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Anger mounts as Biden, Congress allow eviction ban to expire

  • House Energy and Commerce Chairman Frank Pallone, D-N.J., left, and House Financial Services Committee Chairwoman Maxine Waters, D-Calif., go over their notes as they prepare an emergency extension of the eviction moratorium Friday at the Capitol in Washington. (AP Photo/J. Scott Applewhite)

WASHINGTON — Anger and frustration mounted in Congress over the weekend as a nationwide eviction moratorium expired during a surge in the COVID-19 pandemic. One Democratic lawmaker even camped outside the Capitol in protest as millions of Americans faced being forced from their homes.

Lawmakers said they were blindsided by President Joe Biden’s inaction as the midnight Saturday deadline neared, some furious that he called on Congress to provide a last-minute solution to protect renters. The rare division between the president and his party carried potential lasting political ramifications.

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New York Rep. Alexandria Ocasio-Cortez said Sunday that Democrats have to “call a spade a spade” after the deadline expired.

“We cannot in good faith blame the Republican Party when House Democrats have a majority,” the progressive congresswoman said on CNN’s “State of the Union.”

Ocasio-Cortez and other Democrats joined Rep. Cori Bush, D-Mo., on Saturday evening and overnight Sunday as Bush camped outside the Capitol. “I don’t plan to leave before some type of change happens,” Bush said, though the House had already left for its August recess. More than 3.6 million Americans are at risk of eviction, some in a matter of days. The moratorium was put in place by the Centers for Disease Control and Prevention as part of the COVID-19 crisis when jobs shifted and many workers lost income. Democrats piled on in frustration.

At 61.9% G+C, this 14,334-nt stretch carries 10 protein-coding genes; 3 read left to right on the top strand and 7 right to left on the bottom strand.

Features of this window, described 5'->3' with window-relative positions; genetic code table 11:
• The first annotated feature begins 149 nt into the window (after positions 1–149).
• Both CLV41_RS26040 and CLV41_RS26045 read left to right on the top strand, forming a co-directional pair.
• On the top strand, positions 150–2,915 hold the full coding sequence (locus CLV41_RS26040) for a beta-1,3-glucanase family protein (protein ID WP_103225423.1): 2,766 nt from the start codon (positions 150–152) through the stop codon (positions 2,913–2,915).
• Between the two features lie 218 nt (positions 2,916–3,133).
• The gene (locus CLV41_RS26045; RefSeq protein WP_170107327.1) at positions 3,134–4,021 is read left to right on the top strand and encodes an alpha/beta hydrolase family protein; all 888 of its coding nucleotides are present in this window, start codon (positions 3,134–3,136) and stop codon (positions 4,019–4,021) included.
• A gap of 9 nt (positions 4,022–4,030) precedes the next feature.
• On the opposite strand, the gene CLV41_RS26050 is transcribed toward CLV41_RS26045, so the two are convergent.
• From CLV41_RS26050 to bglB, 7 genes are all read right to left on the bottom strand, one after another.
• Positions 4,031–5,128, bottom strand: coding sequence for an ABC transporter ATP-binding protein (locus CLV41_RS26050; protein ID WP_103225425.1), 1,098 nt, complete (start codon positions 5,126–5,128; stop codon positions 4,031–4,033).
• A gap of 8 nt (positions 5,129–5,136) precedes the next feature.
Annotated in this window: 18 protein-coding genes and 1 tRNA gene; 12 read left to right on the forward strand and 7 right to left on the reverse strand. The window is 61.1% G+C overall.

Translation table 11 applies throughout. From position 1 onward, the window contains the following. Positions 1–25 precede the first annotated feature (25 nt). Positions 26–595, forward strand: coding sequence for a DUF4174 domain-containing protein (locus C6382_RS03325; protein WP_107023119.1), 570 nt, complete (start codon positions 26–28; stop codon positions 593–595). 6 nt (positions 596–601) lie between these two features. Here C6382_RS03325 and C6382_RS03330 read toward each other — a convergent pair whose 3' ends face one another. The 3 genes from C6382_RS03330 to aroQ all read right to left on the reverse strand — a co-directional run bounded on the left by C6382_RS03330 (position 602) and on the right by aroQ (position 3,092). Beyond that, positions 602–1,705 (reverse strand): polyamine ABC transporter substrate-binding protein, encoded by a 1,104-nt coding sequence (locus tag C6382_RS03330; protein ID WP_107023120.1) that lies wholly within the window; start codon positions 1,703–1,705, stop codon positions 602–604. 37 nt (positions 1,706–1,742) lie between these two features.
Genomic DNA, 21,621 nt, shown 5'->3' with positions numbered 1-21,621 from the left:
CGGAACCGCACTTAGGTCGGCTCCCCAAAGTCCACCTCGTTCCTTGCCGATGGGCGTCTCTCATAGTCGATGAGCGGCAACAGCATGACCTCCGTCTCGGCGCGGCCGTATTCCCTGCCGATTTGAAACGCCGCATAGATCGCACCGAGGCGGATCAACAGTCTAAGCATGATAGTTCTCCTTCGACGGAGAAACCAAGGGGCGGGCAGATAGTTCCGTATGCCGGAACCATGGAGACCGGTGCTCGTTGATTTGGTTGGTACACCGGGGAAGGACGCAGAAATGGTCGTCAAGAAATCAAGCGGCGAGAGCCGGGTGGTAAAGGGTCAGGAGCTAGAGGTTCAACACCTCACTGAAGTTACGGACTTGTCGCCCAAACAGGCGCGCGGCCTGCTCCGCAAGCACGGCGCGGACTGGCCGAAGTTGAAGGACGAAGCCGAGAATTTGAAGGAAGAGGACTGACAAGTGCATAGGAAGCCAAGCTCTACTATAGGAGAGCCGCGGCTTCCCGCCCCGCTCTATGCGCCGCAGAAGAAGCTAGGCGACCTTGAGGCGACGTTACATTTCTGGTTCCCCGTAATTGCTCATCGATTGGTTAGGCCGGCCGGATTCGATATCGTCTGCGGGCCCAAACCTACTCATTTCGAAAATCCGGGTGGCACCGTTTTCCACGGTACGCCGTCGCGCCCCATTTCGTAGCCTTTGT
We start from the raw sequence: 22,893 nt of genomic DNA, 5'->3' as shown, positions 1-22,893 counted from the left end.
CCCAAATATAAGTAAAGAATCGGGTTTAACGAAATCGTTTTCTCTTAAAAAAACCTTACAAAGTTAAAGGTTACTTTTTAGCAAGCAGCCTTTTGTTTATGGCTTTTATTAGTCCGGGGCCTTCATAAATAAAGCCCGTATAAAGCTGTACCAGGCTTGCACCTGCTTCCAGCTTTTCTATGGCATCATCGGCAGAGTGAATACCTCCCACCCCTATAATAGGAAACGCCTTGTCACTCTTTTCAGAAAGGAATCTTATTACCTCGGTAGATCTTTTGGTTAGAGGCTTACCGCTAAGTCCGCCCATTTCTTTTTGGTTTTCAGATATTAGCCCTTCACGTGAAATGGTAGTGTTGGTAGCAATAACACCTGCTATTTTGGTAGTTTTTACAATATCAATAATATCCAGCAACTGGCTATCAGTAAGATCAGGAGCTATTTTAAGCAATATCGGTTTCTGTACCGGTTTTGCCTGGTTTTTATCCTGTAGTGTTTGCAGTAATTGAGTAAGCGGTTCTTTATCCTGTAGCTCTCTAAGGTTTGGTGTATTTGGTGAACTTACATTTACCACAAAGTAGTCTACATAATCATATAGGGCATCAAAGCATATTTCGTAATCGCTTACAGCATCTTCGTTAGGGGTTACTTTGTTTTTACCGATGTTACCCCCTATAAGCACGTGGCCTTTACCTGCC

Rep. Maxine Waters, D-Calif., the chair of the Financial Services Committee, said Saturday on CNN: “We thought that the White House was in charge.”

“We are only hours away from a fully preventable housing crisis,” said Sen. Elizabeth Warren, D-Mass., during a floor speech in a rare Saturday session as senators labored over an infrastructure package.

“We have the tools, and we have the funding,” Warren said. “What we need is the time.”

The eviction ban was intended to prevent further virus spread by people put out on the streets and into shelters. Congress approved nearly $47 billion in federal housing aid to the states during the pandemic, but it has been slow to make it into the hands of renterss.

The day before the ban was set to expire, Biden called on local governments to “take all possible steps” to disburse the funds.

“There can be no excuse for any state or locality not accelerating funds to landlords and tenants that have been hurt during this pandemic,” he said in a statement late Friday.

Brian Deese, director of the White House National Economic Council, echoed that sentiment on Fox News Sunday. “No landlord should evict without seeking that rental assistance, and states and localities need to get that money out urgently, and they can do that,” Deese said.

House Speaker Nancy Pelosi urged House Democrats in a letter Saturday night to check into how the money already allocated has been distributed so far in their own states and localities.

Biden set off the scramble by announcing Thursday he would allow the eviction ban to expire instead of challenging a recent Supreme Court ruling signaling this would be the last deadline.

The White House has been clear that Biden would have liked to extend the federal eviction moratorium because of the spread of the highly contagious delta variant of the coronavirus. But there were also concerns that challenging the court could lead to a ruling restricting the administration’s ability to respond to future public health crises.

On a 5-4 vote in late June, the Supreme Court allowed the broad eviction ban to continue through the end of July. One of those in the majority, Justice Brett Kavanaugh, made clear he would block any additional extensions unless there was “clear and specific congressional authorization.”

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Biden, heeding the court’s warning, called on Congress on Thursday to swiftly pass legislation to extend the date.

Racing to respond, Democrats strained to draft a bill and rally the votes. Pelosi implored colleagues to pass legislation extending the deadline, calling it a “moral imperative,” to protect renters and also the landlords who are owed compensation.

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